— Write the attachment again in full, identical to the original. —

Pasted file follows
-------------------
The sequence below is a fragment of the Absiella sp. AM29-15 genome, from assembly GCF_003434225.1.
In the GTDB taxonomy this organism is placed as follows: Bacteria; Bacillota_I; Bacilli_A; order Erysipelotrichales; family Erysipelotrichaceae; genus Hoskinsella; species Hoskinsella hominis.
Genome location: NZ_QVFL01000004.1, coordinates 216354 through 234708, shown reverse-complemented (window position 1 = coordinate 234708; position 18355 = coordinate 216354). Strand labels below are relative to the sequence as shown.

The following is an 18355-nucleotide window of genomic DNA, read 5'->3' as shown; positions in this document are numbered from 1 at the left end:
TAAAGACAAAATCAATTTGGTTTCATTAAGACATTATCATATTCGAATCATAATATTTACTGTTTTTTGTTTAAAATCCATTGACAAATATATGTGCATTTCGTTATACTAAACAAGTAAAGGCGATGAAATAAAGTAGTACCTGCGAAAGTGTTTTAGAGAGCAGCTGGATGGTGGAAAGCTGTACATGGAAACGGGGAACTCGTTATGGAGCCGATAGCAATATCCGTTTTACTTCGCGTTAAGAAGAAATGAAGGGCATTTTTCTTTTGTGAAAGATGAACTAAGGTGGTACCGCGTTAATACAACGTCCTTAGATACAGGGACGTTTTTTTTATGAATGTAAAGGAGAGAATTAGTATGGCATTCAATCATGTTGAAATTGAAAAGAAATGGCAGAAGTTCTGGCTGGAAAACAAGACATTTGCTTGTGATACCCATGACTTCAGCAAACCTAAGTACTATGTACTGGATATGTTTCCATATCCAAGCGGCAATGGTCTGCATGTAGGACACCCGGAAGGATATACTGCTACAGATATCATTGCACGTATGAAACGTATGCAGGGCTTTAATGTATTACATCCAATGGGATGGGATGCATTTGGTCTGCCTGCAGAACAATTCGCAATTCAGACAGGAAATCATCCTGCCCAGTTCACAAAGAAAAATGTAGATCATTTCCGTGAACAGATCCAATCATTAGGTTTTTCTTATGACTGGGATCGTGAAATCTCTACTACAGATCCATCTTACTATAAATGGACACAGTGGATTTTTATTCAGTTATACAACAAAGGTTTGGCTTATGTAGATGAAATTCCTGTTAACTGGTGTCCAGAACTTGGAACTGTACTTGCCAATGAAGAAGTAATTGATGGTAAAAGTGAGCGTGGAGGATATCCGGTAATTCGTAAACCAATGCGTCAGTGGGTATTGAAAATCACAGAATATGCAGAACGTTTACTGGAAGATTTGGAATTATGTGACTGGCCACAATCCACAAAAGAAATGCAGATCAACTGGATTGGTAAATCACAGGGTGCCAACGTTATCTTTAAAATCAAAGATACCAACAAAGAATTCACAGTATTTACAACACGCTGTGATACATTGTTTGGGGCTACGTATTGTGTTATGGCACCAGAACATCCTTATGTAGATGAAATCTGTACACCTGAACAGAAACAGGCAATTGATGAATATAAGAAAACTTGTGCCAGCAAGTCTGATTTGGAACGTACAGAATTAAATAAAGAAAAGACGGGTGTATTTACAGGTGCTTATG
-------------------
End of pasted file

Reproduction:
The sequence below is a fragment of the Absiella sp. AM29-15 genome, from assembly GCF_003434225.1.
In the GTDB taxonomy this organism is placed as follows: Bacteria; Bacillota_I; Bacilli_A; order Erysipelotrichales; family Erysipelotrichaceae; genus Hoskinsella; species Hoskinsella hominis.
Genome location: NZ_QVFL01000004.1, coordinates 216354 through 234708, shown reverse-complemented (window position 1 = coordinate 234708; position 18355 = coordinate 216354). Strand labels below are relative to the sequence as shown.

The following is an 18355-nucleotide window of genomic DNA, read 5'->3' as shown; positions in this document are numbered from 1 at the left end:
TAAAGACAAAATCAATTTGGTTTCATTAAGACATTATCATATTCGAATCATAATATTTACTGTTTTTTGTTTAAAATCCATTGACAAATATATGTGCATTTCGTTATACTAAACAAGTAAAGGCGATGAAATAAAGTAGTACCTGCGAAAGTGTTTTAGAGAGCAGCTGGATGGTGGAAAGCTGTACATGGAAACGGGGAACTCGTTATGGAGCCGATAGCAATATCCGTTTTACTTCGCGTTAAGAAGAAATGAAGGGCATTTTTCTTTTGTGAAAGATGAACTAAGGTGGTACCGCGTTAATACAACGTCCTTAGATACAGGGACGTTTTTTTTATGAATGTAAAGGAGAGAATTAGTATGGCATTCAATCATGTTGAAATTGAAAAGAAATGGCAGAAGTTCTGGCTGGAAAACAAGACATTTGCTTGTGATACCCATGACTTCAGCAAACCTAAGTACTATGTACTGGATATGTTTCCATATCCAAGCGGCAATGGTCTGCATGTAGGACACCCGGAAGGATATACTGCTACAGATATCATTGCACGTATGAAACGTATGCAGGGCTTTAATGTATTACATCCAATGGGATGGGATGCATTTGGTCTGCCTGCAGAACAATTCGCAATTCAGACAGGAAATCATCCTGCCCAGTTCACAAAGAAAAATGTAGATCATTTCCGTGAACAGATCCAATCATTAGGTTTTTCTTATGACTGGGATCGTGAAATCTCTACTACAGATCCATCTTACTATAAATGGACACAGTGGATTTTTATTCAGTTATACAACAAAGGTTTGGCTTATGTAGATGAAATTCCTGTTAACTGGTGTCCAGAACTTGGAACTGTACTTGCCAATGAAGAAGTAATTGATGGTAAAAGTGAGCGTGGAGGATATCCGGTAATTCGTAAACCAATGCGTCAGTGGGTATTGAAAATCACAGAATATGCAGAACGTTTACTGGAAGATTTGGAATTATGTGACTGGCCACAATCCACAAAAGAAATGCAGATCAACTGGATTGGTAAATCACAGGGTGCCAACGTTATCTTTAAAATCAAAGATACCAACAAAGAATTCACAGTATTTACAACACGCTGTGATACATTGTTTGGGGCTACGTATTGTGTTATGGCACCAGAACATCCTTATGTAGATGAAATCTGTACACCTGAACAGAAACAGGCAATTGATGAATATAAGAAAACTTGTGCCAGCAAGTCTGATTTGGAACGTACAGAATTAAATAAAGAAAAGACGGGTGTATTTACAGGTGCTTATG